KING, GILD, NBG – Tuesday’s Sliding Stocks

The stock market rebounded on Tuesday, making up some ground from a three-day losing streak that went down as the worst three-day showing for the S&P 500 since 2011.

king stock nbg stock gild stockAlthough both JPMorgan (JPM) and Wells Fargo (WFC) slumped on disappointing earnings, Citigroup (C) added more than 3% in trading as the bank beat both top- and bottom-line analyst estimates. But Gilead Sciences (GILD), King Digital Entertainment (KING), and National Bank of Greece (NBG) didn’t seem to care about the integrity of America’s financial system.

Let’s take a gander at what went wrong with these three stocks on Tuesday.

King Digital Entertainment (KING)

Candy Crush maker King Digital Entertainment shed 6.8% today, as a heavy-fingered bearish trader sent investors rushing for the exits. King Digital is the mobile gaming company behind Candy Crush Saga, a game that was so wildly successful King rode its success to an IPO in March of this year.

KING stock has not been a wise investment since it went public at $22.50, and by day’s end shares were trading at exactly 50% of their IPO levels.king stock nbg stock gild stock

Investors on the stock blogging website StockTwits seemed to think that a trader who sold 2 million shares of KING stock in premarket trading got KING off to a bad start Tuesday.

Gilead Sciences (GILD)

While Johnson & Johnson (JNJ) beat both earnings and sales estimates in its most recent quarter, big pharma didn’t get an automatic lift. In fact, one of JNJ’s sectormates, Gilead Sciences, erased 4.2% of its value as investors took some rhetoric about JNJ’s future plans as a sign of increased competition. GILD currently makes Sovaldi, which is often combined with J&J’s Olysio to treat Hepatitis C.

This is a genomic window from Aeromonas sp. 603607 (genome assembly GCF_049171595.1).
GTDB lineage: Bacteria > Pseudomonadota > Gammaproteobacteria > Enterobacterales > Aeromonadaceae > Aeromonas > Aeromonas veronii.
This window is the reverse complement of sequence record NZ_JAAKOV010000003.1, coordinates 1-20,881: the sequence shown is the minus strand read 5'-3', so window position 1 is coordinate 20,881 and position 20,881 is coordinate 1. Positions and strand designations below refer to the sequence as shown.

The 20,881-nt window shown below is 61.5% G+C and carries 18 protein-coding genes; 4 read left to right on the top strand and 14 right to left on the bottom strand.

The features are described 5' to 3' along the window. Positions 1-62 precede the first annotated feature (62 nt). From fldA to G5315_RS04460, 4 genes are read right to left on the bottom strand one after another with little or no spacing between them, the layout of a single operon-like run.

JNJ said it was working on making Olysio more “accessible” in light of GILD’s newest all-in-one hep C treatment Harvoni coming to market.

National Bank of Greece (NBG)

Greece has been in absolute economic turmoil for years, and the European economy is increasingly showing signs that its pitiful sputtering might last for longer than it might have seemed.

Germany, generally considered the eurozone’s strongest economy, cut its growth forecasts for 2014 and 2015 dramatically today. The country also said that it was not willing to delay balancing its budget by increasing spending in an effort to stave off a continental recession, which isn’t what banks in the region — like National Bank of Greece — want to hear.

NBG stock lost 3.8% to finish at a 52-week low on Tuesday.

As of this writing John Divine held no positions in any of the stocks mentioned. You can follow him on Twitter at @divinebizkid.

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